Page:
As published in Scotsman Guide's Residential Edition, September 2005.
The mortgage industry has changed since the not-so-distant days when Fannie Mae and Freddie Mac ruled the industry. As the market becomes more sophisticated with more products and features, government-sponsored entities (GSEs) are capturing a smaller percentage of the overall business. In the past few years, emerging loan products and lenders’ desire for increased originations have blurred the lines between prime, Alt-A and nonprime lending.
Why the change?
The historical competitive disadvantage of Alt-A and nonprime loans, compared to what have been considered “conventional” loans, is beginning to fade for several reasons.
Borrowers now can float up and down the loan spec-trum to locate products that meet their specific needs, regardless of FICO scores. For example, traditional prime borrowers might find a better loan solution in an Alt-A or non-prime environment than with a typical, 30-year fixed-rate agency product.
With competition in- creasing in the market, the industry has experienced “credit drift.” This occurs when lenders expand the credit guidelines in which they are underwriting to capture more loans. In addition, investors are expanding other risk parameters to qualify borrowers who might have been considered too risky in the past.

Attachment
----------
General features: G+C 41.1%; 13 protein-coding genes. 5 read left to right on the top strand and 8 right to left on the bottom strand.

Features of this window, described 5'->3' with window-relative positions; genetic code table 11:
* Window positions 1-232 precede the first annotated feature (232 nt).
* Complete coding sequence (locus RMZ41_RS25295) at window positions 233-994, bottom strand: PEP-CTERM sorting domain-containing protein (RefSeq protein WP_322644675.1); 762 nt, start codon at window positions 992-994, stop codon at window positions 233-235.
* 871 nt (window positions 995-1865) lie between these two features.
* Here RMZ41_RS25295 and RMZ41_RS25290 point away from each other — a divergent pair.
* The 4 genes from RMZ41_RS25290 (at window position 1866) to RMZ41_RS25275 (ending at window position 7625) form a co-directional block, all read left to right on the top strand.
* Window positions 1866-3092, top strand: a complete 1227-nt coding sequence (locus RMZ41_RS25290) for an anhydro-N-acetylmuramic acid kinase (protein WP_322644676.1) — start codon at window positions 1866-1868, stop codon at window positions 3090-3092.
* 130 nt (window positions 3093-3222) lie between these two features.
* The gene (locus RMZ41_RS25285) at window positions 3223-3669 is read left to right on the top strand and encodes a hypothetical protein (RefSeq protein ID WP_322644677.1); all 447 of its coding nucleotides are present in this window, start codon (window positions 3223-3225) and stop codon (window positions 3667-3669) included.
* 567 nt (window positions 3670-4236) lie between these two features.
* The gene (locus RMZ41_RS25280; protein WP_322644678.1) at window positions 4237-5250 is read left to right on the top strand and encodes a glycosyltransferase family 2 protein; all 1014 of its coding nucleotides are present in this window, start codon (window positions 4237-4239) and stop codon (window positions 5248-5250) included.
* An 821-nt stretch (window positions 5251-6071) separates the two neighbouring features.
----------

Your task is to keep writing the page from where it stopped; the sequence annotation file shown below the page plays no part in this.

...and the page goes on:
More borrowers also are becoming less traditional. For instance, borrowers with excellent credit scores might be self-employed and have difficulty verifying their income; therefore, they might not qualify for conventional loans. Stated-income or no-income-verification loans exist in the Alt-A and nonprime world to meet these borrowers’ needs. Borrowers with great credit also might want to avoid making a down payment on their home purchases and choose instead one of the many 100-percent programs available in Alt-A or nonprime lending.
Market liquidity and the influx of in-vestors interested in buying mortgage- and asset-backed securities also contribute to the expansion of new products. The demand for mortgages has spurred rapid industry growth, which has birthed Alt-A.
Today, most lenders offer some type of Alt-A product. Nonprime lenders are creeping up the credit-score chain, while prime lenders are creeping down. Whereas prime lenders used to focus only on GSEs, Jumbo ARMs and Federal Housing Administration and U.S. Department of Veterans Affairs loans, they now consider Alt-A to be a key part of their business. By offering an Alt-A product, these lenders have the opportunity to garner more market share.
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